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With 10-year-old car set to be retired, Kaz Grala earns first top five for Fury Race Cars

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Before going to Daytona International Speedway last week, Kaz Grala and Fury Race Cars made Stewart-Haas Racing with Biagi-DenBeste a promise.

They promised to return a decade-old car with minimal racing history to the team unscratched.

They did this not knowing Friday’s Xfinity race at the restrictor-plate track would include multi-car incidents involving 17 and nine vehicles respectively.

Fury Race Cars, a team only five races old and racing week-to-week, had secured sponsorship for Daytona. But among the fleet of cars given to it by Grala’s former team JGL Racing, there wasn’t a superspeedway car.

“About two weeks ago we started making phone calls and putting feelers out saying, ‘Hey, this is the last race these steel-bodied cars could even be legal to run on a restrictor-plate track, does anyone have some extra ones, backup cars?” Grala told NBC Sports two days after he finished fifth at Daytona. “We weren’t thinking show cars at the time, but just any spare car they didn’t plan on running that weekend that would be obsolete after this weekend.”

Enter Stewart-Haas Racing with Biagi-DenBeste.

They had a car. One that traced its origins back to Evernham Motorsports, a team that ceased to exist after 2008. From there it was owned by Richard Petty Motorsports. Then it went to Biagi-DenBeste Racing and finally Stewart-Haas Racing, who entered a partnership with Biagi-DenBeste in the Xfinity Series this season.

The car had never run a lap for SHR and with steel bodied cars in Xfinity going extinct after Saturday’s race, the team was prepping to turn it into a show car.

“I was excited about it because it was a car,” Grala said. “It might have been a show car, but Biagi and obviously Stewart-Haas always have good plate track cars so I knew it had potential. … As long we stayed out of the carnage … It’s just a lot easier to think about it beforehand than to actually get it done.”

After starting 38th due to qualifying being cancelled, Grala finished 13th in Stage 1. He then dodged his first bullet on Lap 82 when he managed to navigate his No. 61 Ford through a 17-car wreck that took “5 years off my life.”

After a Lap 88 restart, the caution returned a lap later for a three-car incident. Grala was ninth. But the 19-year-old driver felt something wrong with his car, which was loose under caution. Determining his right-rear tire was done and so was his race, he slowed to pit road speed as the rest of the field returned to racing speed.

Grala returned to the track in 24th with the field bearing down on him.

“That pack was getting a lot larger in my mirror and I was just praying that something was going to happen and there’d be a caution,” Grala said. “Sure enough my spotter said, ‘Oh, they’re wrecking behind you.’ I look in my mirror and I see smoke and sparks and a caution’s out.”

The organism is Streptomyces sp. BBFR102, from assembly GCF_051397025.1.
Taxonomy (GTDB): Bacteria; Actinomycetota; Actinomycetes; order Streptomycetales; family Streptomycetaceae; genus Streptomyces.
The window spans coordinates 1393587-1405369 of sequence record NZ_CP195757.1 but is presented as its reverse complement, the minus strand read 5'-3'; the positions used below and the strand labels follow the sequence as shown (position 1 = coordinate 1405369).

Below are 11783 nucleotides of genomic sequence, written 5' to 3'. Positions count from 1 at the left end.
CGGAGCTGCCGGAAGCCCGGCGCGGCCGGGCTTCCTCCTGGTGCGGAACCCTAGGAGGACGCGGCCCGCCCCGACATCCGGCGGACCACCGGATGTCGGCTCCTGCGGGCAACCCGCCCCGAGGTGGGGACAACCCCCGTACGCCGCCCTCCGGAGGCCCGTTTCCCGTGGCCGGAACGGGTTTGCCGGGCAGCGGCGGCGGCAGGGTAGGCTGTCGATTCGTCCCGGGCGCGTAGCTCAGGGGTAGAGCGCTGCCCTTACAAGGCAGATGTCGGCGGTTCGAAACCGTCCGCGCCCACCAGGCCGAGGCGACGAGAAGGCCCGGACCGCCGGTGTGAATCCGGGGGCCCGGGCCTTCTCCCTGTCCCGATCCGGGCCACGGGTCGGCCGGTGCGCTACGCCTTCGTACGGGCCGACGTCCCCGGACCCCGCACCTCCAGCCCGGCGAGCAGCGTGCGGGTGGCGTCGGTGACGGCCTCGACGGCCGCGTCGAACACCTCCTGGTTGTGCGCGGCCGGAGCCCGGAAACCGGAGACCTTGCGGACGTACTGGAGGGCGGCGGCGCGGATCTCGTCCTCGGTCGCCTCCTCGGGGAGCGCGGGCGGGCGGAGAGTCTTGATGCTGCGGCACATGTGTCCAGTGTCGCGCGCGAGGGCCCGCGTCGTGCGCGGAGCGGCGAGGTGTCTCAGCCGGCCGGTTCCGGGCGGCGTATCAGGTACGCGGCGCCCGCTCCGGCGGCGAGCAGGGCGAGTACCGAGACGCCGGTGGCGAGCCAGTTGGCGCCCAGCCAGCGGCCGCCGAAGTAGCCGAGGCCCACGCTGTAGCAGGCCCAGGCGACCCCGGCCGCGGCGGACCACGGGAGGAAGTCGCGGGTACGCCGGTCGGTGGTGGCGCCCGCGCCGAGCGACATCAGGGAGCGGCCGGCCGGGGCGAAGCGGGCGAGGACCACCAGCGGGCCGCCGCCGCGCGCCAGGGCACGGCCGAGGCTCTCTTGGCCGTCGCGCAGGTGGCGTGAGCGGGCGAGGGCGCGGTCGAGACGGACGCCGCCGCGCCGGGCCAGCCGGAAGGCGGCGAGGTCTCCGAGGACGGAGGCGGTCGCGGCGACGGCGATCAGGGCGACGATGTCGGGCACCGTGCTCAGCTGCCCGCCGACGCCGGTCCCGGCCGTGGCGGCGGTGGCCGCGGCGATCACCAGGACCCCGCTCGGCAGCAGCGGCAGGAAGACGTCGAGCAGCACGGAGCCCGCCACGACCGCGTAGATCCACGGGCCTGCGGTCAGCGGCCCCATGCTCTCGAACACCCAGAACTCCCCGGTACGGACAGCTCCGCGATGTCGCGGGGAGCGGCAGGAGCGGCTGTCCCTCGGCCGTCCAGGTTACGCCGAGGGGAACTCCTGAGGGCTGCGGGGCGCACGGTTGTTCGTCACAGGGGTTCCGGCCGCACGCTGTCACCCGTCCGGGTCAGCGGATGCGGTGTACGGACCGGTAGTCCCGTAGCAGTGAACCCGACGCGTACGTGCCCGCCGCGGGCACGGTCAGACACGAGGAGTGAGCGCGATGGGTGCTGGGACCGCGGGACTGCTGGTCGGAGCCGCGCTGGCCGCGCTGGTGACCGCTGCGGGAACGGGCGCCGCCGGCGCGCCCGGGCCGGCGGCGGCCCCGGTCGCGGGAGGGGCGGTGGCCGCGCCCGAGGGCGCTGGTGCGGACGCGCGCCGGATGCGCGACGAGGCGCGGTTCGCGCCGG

A nine-car wreck with three laps left in regulation led to Grala restarting 15th in overtime. On the last lap, he moved from the bottom to the high lane, which “panned out really good” for Grala, as momentum allowed him to push Christopher Bell and Justin Haley to the front and him to a fifth-place finish in a spotless car.

It was his second top five of the season and the first for Fury Race Cars.

“Looking at it from our organization and what we were able to do with that old show car, fifth is good no matter what,” Grala said. “We didn’t have a single scratch on our car. We didn’t even have so much as a donut. (The flat tire) must have been a stroke of bad luck, but you say that, but it’s hard to say whether it was a blessing in a disguise or not. Because obviously there was that big wreck. Whose to say whether we would have been ahead of it, behind it, in the middle of it had we been where we should have been. It’s easy to look back on it and say ‘I think we would have been better off.’ Who knows?

“All I know is that the way it did work out, it worked out for us.”

Grala announced on Twitter Tuesday his team was unable to secure sponsorship for this weekend’s race at Kentucky Speedway, but that Fury has sponsorship for the July 21 race at New Hampshire Motor Speedway.

Without attempting to qualifying for every race this season, Grala will be ineligible for the payoffs were he to be inside the cutoff line at the end of the regular season. He left Daytona 14th in the standings. Twelve drivers make the playoffs.

NASCAR America: Martin Truex Jr. looks for rebound at reliable Kansas

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Martin Truex Jr. started the playoffs on good footing, finishing third in the first two races at Las Vegas and Richmond after leading the most laps in both races. He then was one turn away from winning on the Charlotte Roval before being spun by Jimmie Johnson.

Then he more or less disappeared, with his last two races culminating in a “miserable” run at Talladega and a 23rd-place finish.